Walking into Universal Orlando’s new themed area is a bit surreal. First, you hear familiar music. Then you spot the sign: “Greetings from SPRINGFIELD U.S.A.”
And then you get a faint whiff of doughnuts.
The hometown from the animated TV series “The Simpsons” has been brought to life in a theme park.
The full Springfield experience opened to the public in the park in August. Universal has slowly been adding to the area for years, building it around “The Simpsons” ride that opened in 2008. With a new ride — the Kang and Kodos Twirl ‘n’ Hurl — and a food court that includes Moe’s Tavern, the show’s beloved watering hole, the area is now complete. Other attractions found in both the show and the park include the Krustyland carnival area and the Kwik-E-Mart, a convenience store on TV and a gift shop at Universal.
Park designers worked with the show’s creators and writers to build a richly detailed environment where visitors can spend hours eating and snapping selfies in front of a statue of Chief Wiggum and his police car.
The goal: to make people feel like they were stepping into the cartoon.
“We call it ‘authentic fiction,'” said Ric Florell, Universal’s senior vice president and general manager of resort revenue operations.
While most of the details in Springfield mirror the TV show, there are a few tweaked concepts.
Take the Twirl ‘n’ Hurl, for instance. It’s based on the two aliens on the show, and riders experience a spinning saucer movement while different Simpsons characters crack jokes. It’s a pretty calm ride, appropriate for all but the smallest of children.
“There’s been no actual hurling, yet,” laughed Mike West, executive producer at Universal Creative.
There’s also a new kiosk where visitors can have their photo taken on a replica of the Simpsons’ family sofa.
And while the bold colors, funny signs in the queue of the Twirl ‘n’ Hurl, and brash Krusty the Clown character
In this Sept. 5, 2013 photo, guests snap photos at the entrance to Moe’s Tavern in “The Simpson’s” themed Springfield USA at Universal Orlando in Orlando, Fla. (AP Photo/John Raoux)meet-and-greets are fun, the most impressive part is the food. Universal executives said that food is almost another character in the show, and it was a natural to showcase that while telling the Simpsons story in the park.
“There’s a lot of food in the TV episodes,” said Florell. “We had to decide, what’s iconic?”
Steven Jayson, executive chef at Universal Parks and Resorts, said that it took the better part of a year to create 28 new dishes for the area. All of the menu items can only be found in Springfield, and everything is made from scratch in Universal’s kitchens, he added.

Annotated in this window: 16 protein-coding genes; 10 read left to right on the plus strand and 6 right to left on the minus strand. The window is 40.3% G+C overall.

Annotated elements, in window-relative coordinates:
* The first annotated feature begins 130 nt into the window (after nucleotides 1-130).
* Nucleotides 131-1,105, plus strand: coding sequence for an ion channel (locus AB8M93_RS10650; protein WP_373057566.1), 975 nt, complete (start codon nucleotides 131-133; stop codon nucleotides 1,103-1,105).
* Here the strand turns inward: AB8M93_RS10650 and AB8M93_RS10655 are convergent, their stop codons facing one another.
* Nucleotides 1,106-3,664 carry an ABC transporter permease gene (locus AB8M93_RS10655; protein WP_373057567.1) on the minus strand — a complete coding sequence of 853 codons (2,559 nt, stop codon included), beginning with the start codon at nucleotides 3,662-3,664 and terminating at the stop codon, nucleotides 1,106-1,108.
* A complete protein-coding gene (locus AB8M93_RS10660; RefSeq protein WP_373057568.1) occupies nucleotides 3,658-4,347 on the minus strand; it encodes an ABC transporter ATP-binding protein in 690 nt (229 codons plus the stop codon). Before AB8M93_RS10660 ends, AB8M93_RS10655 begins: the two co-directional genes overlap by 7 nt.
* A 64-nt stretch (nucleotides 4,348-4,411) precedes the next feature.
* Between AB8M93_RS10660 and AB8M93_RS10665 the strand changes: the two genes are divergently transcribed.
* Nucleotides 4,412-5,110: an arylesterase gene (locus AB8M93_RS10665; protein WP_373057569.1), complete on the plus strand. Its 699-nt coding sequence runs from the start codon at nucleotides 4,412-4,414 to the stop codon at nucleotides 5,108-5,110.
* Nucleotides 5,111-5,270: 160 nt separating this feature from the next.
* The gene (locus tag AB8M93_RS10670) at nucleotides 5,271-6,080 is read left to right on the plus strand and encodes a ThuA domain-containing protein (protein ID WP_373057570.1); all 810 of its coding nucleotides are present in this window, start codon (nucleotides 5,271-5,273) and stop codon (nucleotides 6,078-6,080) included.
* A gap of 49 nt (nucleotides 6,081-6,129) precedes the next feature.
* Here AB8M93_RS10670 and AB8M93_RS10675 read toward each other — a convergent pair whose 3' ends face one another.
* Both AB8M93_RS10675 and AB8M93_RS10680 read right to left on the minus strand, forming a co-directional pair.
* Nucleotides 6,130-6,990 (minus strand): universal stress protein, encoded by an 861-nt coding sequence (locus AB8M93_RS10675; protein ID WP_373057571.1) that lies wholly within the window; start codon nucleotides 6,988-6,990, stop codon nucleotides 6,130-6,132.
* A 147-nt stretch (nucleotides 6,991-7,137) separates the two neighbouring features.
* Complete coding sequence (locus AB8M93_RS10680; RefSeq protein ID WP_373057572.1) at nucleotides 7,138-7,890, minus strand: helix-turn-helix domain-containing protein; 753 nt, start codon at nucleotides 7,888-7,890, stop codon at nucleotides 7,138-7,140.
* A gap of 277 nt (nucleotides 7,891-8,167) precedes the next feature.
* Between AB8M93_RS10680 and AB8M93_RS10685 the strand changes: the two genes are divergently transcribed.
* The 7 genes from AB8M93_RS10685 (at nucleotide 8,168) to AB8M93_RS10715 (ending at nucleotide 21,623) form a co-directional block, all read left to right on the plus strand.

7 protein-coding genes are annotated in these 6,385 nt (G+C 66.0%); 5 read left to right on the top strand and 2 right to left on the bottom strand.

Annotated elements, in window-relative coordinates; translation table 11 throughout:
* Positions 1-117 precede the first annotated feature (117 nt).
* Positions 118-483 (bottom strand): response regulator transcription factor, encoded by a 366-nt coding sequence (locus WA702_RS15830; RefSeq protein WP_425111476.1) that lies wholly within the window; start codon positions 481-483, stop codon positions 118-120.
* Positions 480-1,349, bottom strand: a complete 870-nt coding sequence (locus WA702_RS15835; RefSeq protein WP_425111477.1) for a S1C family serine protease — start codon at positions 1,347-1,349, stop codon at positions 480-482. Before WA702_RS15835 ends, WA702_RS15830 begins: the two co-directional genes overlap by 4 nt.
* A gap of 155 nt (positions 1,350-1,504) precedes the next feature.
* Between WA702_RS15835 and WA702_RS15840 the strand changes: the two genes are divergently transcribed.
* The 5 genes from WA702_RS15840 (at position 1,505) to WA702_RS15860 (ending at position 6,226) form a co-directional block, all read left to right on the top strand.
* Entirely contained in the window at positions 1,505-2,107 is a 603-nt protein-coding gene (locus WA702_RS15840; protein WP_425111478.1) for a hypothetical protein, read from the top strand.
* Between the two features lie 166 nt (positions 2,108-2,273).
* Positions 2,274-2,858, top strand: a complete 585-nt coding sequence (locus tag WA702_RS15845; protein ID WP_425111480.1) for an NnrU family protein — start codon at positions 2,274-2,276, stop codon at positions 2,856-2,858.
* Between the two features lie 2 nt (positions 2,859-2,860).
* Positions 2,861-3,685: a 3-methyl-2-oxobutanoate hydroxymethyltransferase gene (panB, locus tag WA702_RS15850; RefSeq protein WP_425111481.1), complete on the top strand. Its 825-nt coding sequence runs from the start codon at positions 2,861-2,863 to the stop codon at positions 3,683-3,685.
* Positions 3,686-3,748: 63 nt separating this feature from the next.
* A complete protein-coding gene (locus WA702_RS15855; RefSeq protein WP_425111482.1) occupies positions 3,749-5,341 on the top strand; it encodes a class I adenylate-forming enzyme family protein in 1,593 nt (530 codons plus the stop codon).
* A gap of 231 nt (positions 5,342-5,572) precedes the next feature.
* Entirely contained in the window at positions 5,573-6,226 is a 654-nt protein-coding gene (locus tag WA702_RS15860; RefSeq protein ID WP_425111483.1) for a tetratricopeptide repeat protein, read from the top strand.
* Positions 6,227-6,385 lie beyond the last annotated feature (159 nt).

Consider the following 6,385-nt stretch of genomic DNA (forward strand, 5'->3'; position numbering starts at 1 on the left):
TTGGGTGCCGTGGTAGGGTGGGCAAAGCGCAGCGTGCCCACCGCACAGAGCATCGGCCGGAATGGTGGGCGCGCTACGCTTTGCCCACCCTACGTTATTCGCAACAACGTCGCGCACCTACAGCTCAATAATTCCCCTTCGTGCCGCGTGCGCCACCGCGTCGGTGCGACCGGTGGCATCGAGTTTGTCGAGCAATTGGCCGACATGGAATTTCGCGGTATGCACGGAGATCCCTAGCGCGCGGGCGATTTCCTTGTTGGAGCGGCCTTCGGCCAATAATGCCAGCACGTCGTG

Not unexpectedly, given Homer Simpson’s diet on the show, health consciousness hasn’t exactly arrived in Springfield (although there is a nod to Lisa Simpson’s love of salads in “Lisa’s Teahouse of Horror,” a self-serve area where folks can grab hummus, greens and pretzels). The food is mostly concentrated in one building, called Fast Food Boulevard, and the mall-like storefronts are based on restaurants from the show.
There’s the Krusty Burger, named after the cigar-smoking clown. It’s a basic burger, save for the “special sauce” and gooey cheese. For a larger burger, there’s the Clogger Burger, which involves two patties and bacon. Or a self-explanatory Chicken and Waffle Sandwich.
Bumblebee Man’s Taco Truck is new, and sells an unexpected option: Korean beef tacos.
All of the food is either named after something on the show or something that Bart Simpson could conceivably say in a snarky tone: Chicken Thumbs. Heat Lamp Dog. Meat Liker’s Pizza.
One of Homer Simpson’s favorite things — doughnuts — are available in two sizes: regular and huge. A kiosk called Lard Lad Donuts (and several other places within Springfield) sells the supersize, pink-frosted doughnuts in boxes. People sometimes use them as birthday cakes, Universal executives say.
Visitors of all ages can quaff a non-alcoholic treat called a Flaming Moe, which is a citrus-vanilla tasting concoction that bubbles and smokes.
But one of the most popular offerings is the beer.
Duff Beer, the mainstay of Homer Simpson’s diet, can be found at two locations in the middle of Springfield. One is the Duff Gardens outdoor bar, which overlooks a lagoon and what will eventually be Diagon Alley, part of an upcoming Harry Potter expansion.
The other is Moe’s Tavern, a popular spot for photos.
There are three kinds of Duff Beer — Duff, Duff Light and Duff Dry (which is a dark beer) — all brewed locally.
On a recent day, visitors were lined up at Moe’s Tavern and Duff Gardens at 11 a.m., waiting for both to open so they could taste the suds.
As Homer once said on the show, “Ah, good ol’ trustworthy beer. My love for you will never die.”